A Stereotype I Won't Ignore
No matter what you think of Patch or the media, know that I will never base stories by the race of the people involved.
I was watching TV the other day when I saw a commercial for a new show about missing black children. The problem is that the commercial features S. Epatha Merkerson talking about how the media censors the disapperance of black children and adults.
That makes me mad.
I knew that stereotype sort of existed. There’s a Law and Order: SVU episode that deals with it, but I never thought it would come to the point of this.
I am a journalist, and I find it extremely offensive that anyone thinks for a second that I would not publish something based on skin color.
Here’s how it works:
Police departments send out news releases as soon as they identify someone as “missing.”
Reporters get these releases and post them immediately.
Any email that comes into my inbox with the words “missing person,” “Amber alert” or “Mattie’s Call” gets automatically pushed to the top where I post the alert immediately.
Immediately. No hesitation.
It does not matter if the person is red, yellow, black or white. To be honest, I’ve never even paid that much attention to skin color. I couldn’t even tell you what race the majority of the people were who have gone missing in Cherokee County since I’ve been here.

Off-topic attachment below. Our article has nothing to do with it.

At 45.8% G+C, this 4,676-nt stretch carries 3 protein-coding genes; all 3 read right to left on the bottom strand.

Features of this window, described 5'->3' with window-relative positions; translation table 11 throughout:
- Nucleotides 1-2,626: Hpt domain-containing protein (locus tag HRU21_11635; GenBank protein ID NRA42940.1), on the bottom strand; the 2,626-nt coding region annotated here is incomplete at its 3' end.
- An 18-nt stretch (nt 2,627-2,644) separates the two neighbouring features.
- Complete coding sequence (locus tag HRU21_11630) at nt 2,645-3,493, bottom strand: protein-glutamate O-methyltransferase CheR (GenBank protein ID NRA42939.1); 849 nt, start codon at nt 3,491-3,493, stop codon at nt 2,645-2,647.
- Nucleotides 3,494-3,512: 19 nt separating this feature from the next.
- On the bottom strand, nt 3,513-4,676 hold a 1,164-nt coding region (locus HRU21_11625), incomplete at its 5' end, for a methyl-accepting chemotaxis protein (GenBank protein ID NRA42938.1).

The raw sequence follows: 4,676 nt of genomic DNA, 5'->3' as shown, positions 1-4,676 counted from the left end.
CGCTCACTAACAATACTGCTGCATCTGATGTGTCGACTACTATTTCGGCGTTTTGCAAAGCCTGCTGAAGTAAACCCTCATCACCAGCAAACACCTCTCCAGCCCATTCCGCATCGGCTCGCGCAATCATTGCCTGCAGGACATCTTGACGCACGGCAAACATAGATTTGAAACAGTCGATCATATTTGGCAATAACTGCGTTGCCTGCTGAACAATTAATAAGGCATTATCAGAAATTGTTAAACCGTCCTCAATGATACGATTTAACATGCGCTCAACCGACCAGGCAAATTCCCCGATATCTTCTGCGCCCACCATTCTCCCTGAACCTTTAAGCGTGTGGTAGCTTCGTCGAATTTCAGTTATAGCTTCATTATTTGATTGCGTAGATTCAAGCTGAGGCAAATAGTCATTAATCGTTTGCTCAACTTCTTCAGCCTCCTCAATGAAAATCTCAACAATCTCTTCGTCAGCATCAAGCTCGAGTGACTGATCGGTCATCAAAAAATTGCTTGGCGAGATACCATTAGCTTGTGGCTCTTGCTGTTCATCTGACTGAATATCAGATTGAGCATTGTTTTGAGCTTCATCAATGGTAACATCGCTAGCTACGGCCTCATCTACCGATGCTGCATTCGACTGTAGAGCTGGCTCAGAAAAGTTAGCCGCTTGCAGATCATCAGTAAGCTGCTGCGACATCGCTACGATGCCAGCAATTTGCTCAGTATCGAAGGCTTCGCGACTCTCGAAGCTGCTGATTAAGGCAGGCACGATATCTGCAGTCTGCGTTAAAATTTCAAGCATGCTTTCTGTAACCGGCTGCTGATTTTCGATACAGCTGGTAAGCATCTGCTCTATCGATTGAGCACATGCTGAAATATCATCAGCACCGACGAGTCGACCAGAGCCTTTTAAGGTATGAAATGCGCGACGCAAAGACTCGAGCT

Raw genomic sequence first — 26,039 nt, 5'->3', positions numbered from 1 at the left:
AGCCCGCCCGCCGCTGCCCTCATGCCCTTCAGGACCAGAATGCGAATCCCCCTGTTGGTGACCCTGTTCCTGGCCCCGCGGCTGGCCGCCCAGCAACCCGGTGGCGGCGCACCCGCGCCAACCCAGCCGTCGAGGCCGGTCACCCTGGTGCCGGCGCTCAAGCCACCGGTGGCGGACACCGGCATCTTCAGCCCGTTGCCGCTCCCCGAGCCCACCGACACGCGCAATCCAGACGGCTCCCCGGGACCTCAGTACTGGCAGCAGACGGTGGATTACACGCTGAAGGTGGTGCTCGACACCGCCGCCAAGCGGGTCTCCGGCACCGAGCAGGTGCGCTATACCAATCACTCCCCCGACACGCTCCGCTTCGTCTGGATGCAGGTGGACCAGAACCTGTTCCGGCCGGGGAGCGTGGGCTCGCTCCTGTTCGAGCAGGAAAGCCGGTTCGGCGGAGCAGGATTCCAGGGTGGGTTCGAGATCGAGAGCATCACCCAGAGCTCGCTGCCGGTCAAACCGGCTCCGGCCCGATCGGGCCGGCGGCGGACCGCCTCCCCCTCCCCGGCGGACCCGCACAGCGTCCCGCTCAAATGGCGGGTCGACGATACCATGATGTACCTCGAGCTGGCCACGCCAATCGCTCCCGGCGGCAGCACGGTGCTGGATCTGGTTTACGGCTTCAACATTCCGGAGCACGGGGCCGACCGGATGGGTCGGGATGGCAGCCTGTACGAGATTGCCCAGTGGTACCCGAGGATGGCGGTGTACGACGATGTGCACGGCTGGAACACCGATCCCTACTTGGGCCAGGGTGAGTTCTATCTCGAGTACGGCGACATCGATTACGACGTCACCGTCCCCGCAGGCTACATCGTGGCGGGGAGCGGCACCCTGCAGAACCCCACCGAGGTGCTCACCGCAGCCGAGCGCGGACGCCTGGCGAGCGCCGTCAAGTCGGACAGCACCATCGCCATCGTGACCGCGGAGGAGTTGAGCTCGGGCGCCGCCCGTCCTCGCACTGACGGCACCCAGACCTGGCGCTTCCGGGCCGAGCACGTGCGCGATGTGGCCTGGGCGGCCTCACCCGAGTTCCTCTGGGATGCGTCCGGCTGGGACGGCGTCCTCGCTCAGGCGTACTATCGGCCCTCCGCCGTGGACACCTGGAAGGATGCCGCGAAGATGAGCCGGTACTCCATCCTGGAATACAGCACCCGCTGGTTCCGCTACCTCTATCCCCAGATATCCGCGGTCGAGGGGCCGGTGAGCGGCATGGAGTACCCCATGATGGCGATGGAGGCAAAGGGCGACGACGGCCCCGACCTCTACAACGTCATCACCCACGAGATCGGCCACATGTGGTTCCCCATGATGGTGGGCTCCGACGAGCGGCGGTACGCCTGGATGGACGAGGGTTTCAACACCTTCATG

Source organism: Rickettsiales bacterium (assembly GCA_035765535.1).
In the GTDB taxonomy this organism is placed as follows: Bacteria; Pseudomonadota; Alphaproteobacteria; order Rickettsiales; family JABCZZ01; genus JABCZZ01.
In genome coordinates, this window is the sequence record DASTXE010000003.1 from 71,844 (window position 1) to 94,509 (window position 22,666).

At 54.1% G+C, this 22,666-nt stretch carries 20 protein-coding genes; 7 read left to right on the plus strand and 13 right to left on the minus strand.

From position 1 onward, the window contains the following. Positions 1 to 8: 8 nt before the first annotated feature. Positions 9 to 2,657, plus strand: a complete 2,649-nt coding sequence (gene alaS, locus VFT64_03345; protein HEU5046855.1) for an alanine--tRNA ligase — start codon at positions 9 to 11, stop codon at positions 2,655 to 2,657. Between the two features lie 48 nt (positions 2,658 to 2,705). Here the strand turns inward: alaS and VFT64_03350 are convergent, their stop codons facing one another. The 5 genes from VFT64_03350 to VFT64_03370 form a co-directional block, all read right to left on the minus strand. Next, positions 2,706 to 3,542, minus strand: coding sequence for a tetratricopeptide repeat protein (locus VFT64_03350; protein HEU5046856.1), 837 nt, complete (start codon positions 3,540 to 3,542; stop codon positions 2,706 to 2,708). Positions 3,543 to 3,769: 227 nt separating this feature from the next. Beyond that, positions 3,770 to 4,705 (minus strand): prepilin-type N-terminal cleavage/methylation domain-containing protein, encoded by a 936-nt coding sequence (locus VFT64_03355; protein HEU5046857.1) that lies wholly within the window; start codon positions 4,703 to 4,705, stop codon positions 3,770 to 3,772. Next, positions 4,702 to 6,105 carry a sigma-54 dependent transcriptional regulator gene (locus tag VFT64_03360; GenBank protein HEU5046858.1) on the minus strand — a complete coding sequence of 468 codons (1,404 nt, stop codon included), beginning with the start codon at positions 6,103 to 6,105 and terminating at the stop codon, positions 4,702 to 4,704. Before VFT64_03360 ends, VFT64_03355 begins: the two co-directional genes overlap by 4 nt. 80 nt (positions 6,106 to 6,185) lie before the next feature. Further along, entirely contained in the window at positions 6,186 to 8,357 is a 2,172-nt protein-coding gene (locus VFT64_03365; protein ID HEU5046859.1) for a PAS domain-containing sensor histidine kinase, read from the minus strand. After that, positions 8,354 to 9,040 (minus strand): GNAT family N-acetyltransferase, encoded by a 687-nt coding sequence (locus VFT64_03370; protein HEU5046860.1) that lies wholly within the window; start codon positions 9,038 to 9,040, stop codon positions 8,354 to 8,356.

If there were to be any bias against a certain demographic, which I’m not saying there is, it would certainly be for the people who are middle-aged and missing.
Amber Alerts and Mattie’s Calls get pushed slightly more because the elderly and young are more vulnerable and less able to defend themselves if, God forbid, something were to happen to them.
But not race.
Most of the time I post the words then have to go back, scroll down and download the image, so I don’t even know what race the person is until I’ve already written the story.
For that matter, I’ve worked at newsrooms all over the South and not once have I ever heard a layout designer, editor or reporter make any decision based on the race of the people in the story.
If a missing person email comes to my desk, I’m going to promote it over the site, Facebook and Twitter to the best of my abilities.
Families belong together.
Children, parents, grandparents, dogs, cats, they all belong together. My role is small in reuniting them, but I do it to the full extent that I can.
I know there are a lot of stereotypes for journalists. There are stereotypes for any job. Most of the time I just brush them off. This is just different. I’m only one journalist, but I hope whomever reads this knows that that does not apply to this website.